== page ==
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Old Nov 24, 2002, 12:28 AM   #21
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I didnt see that photo before...I guess Dave's C-4000 is a good one. Mine won't take sharp prints like that...Johnny
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Old Nov 24, 2002, 10:47 AM   #22
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Do you think there are quality control issues at Olympus? My C-4000 out of the box works great. I haven't had any focus issues except at extremely low light. I must have got a good one.
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Old Nov 24, 2002, 11:17 AM   #23
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Funny thing - I've got an Epson Photo printer, too - and I get along very well with it...

For the record, I generally leave all the "tweak" settings on the C4000 at nominal except contrast, which I normally set to -3. I prefer to do sharpening and contrast adjustments in software, not let the camera do it. I always shoot in the highest res/lowest compression mode I can - normally SHQ. Most shots then get adjusted in PaintShop Pro before I use Irfanview's Lanczos filter to reduce the size to 1280x960 for a screen display version.

When shooting I mostly use an aperture priority mode and prefer to use f5.6 or smaller, even at the expense of a slower shutter speed.

For printing, I use Qimage with my Epson 870. Generally I use Qimage's default settings for interpolation and sharpening. If I have a problem at the printing stage, it's usually because the image is TOO sharp.

I find it is better to have images a little soft and a little flat (possibly even a touch under-exposed) from the camera: that way all your options remain open at the post-production stage. Once an image is over-sharpened or its contrast boosted to the point of burn-out in the highlights, there is little that can be done with it. I'm sure I have better control over these processes on my PC than I would have if I let the camera do it all.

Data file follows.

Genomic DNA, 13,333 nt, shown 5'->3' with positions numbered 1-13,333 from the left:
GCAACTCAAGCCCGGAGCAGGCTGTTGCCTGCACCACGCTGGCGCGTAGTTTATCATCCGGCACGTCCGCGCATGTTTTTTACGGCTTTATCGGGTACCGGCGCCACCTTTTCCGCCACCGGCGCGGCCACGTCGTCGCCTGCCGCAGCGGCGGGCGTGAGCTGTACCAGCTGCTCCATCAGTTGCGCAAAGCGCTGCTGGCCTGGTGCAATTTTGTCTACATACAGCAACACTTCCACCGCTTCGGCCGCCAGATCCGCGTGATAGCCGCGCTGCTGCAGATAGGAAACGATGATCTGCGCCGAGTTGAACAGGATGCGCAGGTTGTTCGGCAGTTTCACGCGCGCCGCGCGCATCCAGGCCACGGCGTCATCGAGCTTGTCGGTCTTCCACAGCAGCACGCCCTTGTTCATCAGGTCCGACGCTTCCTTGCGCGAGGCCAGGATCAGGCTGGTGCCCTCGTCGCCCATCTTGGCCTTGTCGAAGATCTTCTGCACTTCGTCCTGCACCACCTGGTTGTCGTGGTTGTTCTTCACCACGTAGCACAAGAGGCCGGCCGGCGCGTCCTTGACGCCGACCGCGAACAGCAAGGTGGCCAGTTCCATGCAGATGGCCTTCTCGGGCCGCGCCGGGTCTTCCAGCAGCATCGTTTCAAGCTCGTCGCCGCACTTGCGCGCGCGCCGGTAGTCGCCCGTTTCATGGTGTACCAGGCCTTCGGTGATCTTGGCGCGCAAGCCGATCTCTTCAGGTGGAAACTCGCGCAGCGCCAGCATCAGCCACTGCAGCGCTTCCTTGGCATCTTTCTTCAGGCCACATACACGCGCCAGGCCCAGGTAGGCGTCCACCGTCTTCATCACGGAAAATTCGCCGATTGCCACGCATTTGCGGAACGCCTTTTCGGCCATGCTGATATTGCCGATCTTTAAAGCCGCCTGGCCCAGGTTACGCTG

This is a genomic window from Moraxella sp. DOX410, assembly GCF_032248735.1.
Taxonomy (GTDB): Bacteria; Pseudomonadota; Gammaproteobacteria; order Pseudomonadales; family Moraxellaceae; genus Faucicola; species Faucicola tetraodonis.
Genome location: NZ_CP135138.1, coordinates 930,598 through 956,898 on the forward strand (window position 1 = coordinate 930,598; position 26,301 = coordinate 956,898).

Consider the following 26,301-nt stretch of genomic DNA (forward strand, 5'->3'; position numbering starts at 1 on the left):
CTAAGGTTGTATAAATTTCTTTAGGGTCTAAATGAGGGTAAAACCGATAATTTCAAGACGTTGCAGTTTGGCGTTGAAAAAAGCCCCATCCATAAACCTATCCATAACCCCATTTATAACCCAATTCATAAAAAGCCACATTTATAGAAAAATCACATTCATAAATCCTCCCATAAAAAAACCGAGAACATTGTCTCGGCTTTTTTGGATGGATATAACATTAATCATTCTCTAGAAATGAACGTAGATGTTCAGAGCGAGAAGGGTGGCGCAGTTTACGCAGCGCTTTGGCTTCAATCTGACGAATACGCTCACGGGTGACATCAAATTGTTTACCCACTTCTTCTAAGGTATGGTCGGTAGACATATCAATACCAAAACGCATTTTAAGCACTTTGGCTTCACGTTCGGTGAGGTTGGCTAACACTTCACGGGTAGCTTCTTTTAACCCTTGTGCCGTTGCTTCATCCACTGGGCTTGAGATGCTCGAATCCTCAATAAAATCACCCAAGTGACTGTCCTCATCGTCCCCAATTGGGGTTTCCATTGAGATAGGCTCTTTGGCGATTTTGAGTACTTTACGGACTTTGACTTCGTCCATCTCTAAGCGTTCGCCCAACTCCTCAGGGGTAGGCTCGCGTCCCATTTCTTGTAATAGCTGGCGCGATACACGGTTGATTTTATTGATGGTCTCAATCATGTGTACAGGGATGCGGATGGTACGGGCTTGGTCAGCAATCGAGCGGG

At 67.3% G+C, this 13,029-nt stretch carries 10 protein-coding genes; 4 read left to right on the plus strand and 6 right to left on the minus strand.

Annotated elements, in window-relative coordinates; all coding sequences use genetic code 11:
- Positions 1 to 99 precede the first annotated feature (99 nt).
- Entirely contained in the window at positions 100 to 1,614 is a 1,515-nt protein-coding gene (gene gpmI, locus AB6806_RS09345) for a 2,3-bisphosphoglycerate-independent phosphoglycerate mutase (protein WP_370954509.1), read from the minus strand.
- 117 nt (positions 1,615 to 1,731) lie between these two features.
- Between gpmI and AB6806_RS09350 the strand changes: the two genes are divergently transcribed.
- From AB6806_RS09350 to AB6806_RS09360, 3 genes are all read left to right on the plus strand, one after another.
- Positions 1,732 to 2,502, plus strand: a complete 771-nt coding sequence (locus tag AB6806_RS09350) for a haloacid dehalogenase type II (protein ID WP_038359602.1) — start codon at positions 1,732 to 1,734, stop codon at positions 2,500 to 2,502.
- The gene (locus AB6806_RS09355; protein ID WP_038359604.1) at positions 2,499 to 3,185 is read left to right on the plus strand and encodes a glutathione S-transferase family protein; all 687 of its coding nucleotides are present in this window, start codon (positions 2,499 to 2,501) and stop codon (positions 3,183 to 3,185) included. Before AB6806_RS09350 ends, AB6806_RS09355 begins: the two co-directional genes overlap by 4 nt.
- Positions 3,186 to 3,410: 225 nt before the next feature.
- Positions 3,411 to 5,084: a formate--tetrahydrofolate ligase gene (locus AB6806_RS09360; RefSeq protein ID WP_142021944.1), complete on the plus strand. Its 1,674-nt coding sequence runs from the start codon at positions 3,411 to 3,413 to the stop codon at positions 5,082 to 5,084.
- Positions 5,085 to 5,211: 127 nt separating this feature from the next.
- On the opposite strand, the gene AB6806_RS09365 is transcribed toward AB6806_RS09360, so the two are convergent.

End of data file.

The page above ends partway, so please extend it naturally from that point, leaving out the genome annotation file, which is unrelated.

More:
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Old Nov 24, 2002, 12:58 PM   #24
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Hi pipeman597, yes I do think there are quality control issues at olympus (and with other makes would not surprise me) because I have had besides the c4000 two c40's and they gave different results and had different faults, both returned to shop.

Hi fenlander, I really only wish to use my camera to take pics to view on my monitor. This can display upto 1600x1200 but I normally view at 1024x768. It is iiyama vision master pro 400 17".

I have seen the sample pics on Steve's Digicams for c4000 and it seems that this camera bleaches out highlights at the default setting. Though I don't understand if this is why the contrast needs to be reduced so much, as recommended on another website review of this camera.

I kind of look upon the member dave1's pics as a benchmark to what this camera should do (for all owners) and try to produce likewise results. For example, his pic in the link above. Bit difficult here in London at the moment because the weather is so bad (no surprise there anyway!) and all the leaves are off the trees! I consistently get under par (and less sharp) results in comparison. I have tried spot focus, manual focus etc. All what you have said in advice does not help me understand why his pics can be manipulated somewhat and downsized and resampled and still look sharp without hardly any dreaded jaggies.

All the best to one and all,

PS dave1 if your ears have been burning lately you know why.
PSS (if there is such a thing) mine:
http://www.hereat.freeserve.co.uk/view.jpg

:roll: David
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Old Nov 26, 2002, 7:25 PM   #25
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These are pics from two different C4000s ... I'm a newbie, and I can't seem to find anything wrong or different in terms of focus, etc. between both of them. I do notice the CA (red/green spread, and occasional purple fringing) a lot. Is there any way to combat this, or am I just resigned to deal with it?

In any case, here you are:

http://www.pbase.com/dinglehoser/random_stuff&page=1
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Old Nov 27, 2002, 1:17 AM   #26